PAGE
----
In ‘Stuber,’ a buddy comedy runs on fumes

  • Dave Bautista (left) and Kumail Nanjiani in “Stuber.” 20th Century Fox via AP

  • This image released by 20th Century Fox shows Dave Bautista, right, and Kumail Nanjiani, standing left, in a scene from "Stuber." (Hopper Stone/20th Century Fox via AP) Hopper Stone/SMPSP

Associated Press
Published: 7/11/2019 9:46:16 AM

If you’re going to see one comedy starring Kumail Nanjiani as an Uber driver, please make it the 2017 film he co-scripted, The Big Sick.

In Stuber, Nanjiani is again behind the wheel of a compact ride-sharing vehicle, but this time, the comedy is running on fumes and the company (Zoe Kazan in The Big Sick, Dave Bautista in Stuber) isn’t nearly as good.

Stu is nicknamed Stuber by his obnoxious boss at a sporting goods store in a nod to his side gig. He’s conscripted by Bautista’s Vic, a Los Angeles police detective temporarily blinded by LASIK surgery, to drive him around town. Vic can hardly see, but he’s hell-bent on pursuing the most lethally acrobatic drug dealer you’ve ever seen (Iko Uwais of The Raid) who months ago killed Vic’s partner.

Stu, desperate for a five-star rating, is reluctantly sucked into a Beverly Hills Cop-like buddy action comedy that quickly turns violent and a little shrill. Nanjiani and Bautista, the hulking former wrestler best known as Drax in the Guardians of the Galaxy films, make a suitably odd pair. Stu is sensitive and nerdy, and desperate for his best friend (Betty Gilpin) to take him seriously as a romantic partner. Vic is gruff and bumbling and often appears almost literally as a bull in a china shop.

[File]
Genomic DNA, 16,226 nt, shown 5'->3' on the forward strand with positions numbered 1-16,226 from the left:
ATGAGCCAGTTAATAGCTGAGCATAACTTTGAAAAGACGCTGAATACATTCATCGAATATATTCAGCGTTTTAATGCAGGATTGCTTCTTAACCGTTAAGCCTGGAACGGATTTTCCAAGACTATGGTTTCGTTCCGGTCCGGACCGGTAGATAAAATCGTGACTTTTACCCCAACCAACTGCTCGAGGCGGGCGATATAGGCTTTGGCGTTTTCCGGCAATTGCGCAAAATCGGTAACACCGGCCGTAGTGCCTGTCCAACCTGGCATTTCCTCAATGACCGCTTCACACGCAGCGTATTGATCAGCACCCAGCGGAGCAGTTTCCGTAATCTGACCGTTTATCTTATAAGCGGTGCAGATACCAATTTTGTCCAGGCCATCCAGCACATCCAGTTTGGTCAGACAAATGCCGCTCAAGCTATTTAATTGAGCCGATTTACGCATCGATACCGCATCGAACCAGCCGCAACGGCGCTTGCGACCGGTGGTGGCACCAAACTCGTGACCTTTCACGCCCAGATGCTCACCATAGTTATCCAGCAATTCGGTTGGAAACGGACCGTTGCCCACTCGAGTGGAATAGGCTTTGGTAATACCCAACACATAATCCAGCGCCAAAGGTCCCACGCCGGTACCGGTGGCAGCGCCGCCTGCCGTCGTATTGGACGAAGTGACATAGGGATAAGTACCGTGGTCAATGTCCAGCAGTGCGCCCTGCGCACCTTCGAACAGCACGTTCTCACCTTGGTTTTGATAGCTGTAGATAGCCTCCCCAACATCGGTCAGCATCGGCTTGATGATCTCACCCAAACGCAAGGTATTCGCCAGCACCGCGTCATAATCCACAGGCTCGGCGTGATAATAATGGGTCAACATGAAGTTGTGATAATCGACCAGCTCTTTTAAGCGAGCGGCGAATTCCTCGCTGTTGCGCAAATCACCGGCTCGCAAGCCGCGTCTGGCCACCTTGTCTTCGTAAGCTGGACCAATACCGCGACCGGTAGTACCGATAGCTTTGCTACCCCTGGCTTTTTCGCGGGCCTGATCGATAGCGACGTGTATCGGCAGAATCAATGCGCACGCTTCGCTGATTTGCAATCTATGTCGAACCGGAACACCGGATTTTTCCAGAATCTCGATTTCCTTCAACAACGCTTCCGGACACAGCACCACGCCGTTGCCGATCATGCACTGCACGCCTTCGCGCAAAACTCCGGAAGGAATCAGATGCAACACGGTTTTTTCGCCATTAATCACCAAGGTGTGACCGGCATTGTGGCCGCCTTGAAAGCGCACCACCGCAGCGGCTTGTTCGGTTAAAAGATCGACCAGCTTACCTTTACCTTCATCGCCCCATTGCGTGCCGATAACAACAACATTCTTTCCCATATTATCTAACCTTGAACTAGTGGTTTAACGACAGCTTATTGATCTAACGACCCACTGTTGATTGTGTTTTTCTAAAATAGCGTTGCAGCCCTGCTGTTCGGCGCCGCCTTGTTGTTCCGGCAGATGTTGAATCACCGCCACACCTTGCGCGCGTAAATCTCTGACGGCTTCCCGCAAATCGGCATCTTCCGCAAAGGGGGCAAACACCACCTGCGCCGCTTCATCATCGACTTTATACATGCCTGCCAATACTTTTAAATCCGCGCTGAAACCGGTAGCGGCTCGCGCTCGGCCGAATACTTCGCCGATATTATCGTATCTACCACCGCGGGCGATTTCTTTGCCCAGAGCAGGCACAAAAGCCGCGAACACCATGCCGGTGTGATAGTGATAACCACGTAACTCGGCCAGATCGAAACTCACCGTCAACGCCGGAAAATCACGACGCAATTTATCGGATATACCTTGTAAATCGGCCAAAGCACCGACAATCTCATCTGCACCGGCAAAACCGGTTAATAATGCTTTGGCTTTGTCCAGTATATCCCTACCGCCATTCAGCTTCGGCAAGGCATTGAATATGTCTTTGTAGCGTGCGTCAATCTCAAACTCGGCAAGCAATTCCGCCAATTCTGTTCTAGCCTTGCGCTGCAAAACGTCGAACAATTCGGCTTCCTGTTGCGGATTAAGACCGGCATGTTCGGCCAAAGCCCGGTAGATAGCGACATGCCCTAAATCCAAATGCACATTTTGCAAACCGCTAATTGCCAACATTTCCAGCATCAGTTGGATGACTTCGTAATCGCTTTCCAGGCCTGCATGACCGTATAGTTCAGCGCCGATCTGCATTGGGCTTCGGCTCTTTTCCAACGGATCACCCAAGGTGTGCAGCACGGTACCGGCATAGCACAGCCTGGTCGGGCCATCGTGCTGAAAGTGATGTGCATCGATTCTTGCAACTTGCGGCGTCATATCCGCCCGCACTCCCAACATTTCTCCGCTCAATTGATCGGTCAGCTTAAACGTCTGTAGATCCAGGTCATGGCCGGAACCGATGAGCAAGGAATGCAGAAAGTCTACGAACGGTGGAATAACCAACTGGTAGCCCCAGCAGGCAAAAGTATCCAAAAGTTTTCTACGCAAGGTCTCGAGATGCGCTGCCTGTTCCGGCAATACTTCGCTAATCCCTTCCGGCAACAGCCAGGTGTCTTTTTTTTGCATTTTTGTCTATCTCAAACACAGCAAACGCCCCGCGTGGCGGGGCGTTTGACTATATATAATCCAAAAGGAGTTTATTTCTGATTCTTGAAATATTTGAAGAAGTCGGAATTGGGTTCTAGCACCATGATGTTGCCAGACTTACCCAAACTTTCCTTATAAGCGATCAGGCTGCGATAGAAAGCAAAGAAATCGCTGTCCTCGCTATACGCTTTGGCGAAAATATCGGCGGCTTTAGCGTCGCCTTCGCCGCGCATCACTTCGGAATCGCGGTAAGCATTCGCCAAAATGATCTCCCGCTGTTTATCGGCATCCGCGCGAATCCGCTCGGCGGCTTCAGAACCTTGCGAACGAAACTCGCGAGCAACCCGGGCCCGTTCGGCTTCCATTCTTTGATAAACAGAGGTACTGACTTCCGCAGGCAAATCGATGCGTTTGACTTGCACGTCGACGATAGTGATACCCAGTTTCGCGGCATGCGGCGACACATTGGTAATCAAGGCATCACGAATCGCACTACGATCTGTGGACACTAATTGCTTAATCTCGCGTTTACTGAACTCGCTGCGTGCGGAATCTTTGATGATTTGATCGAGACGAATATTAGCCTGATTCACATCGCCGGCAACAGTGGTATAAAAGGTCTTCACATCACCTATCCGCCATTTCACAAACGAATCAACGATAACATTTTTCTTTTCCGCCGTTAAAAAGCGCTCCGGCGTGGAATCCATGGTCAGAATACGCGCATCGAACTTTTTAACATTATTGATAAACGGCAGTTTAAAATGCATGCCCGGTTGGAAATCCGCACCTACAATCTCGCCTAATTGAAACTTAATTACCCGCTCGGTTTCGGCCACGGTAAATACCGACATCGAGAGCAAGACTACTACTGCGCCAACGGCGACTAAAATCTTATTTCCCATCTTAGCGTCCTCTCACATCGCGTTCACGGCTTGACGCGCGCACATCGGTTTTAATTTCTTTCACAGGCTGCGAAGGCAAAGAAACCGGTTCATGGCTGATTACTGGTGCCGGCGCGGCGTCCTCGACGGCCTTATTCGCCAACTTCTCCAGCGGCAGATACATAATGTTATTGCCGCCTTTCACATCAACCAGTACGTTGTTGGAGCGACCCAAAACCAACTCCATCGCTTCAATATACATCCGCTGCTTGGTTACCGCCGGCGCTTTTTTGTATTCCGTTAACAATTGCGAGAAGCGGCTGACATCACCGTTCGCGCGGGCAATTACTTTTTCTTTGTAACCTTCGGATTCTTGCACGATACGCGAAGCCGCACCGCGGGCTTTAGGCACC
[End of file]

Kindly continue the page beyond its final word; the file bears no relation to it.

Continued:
Tripper Clancy’s script – a kind of comic version of Michael Mann’s Collateral, with Tom Cruise as a contract killer and Jamie Foxx as his cabbie – crafts a hardly novel running dialogue of masculinity. Occasionally, it hits just right, like when Nanjiani summarizes their dynamic: “You’re built for justice. I’m built for brunch.” But most of the time, it flails around in a stale routine. During a fight at the sporting goods store, Stu exclaims: “Real men cry!”

The movie’s premise is one long Uber ad, but it’s a clever enough buddy comedy setup, and both Nanjiani and Bautista are good comic performers. So what’s missing here? Part of the trouble is that Bautista is playing too much to type (the twist on his brilliant Drax is that he’s lovably emotional), and few actors benefit from having their eyes taken from them.

That leaves most of the comedy to Nanjiani, and he does an admirable job trying to give the material a lift. But director Michael Dowse (Goon) struggles to find the right tone, leaning more into slapdash action scenes than jokes. Any chance of sustained chemistry between the two leads recedes in the rearview mirror.




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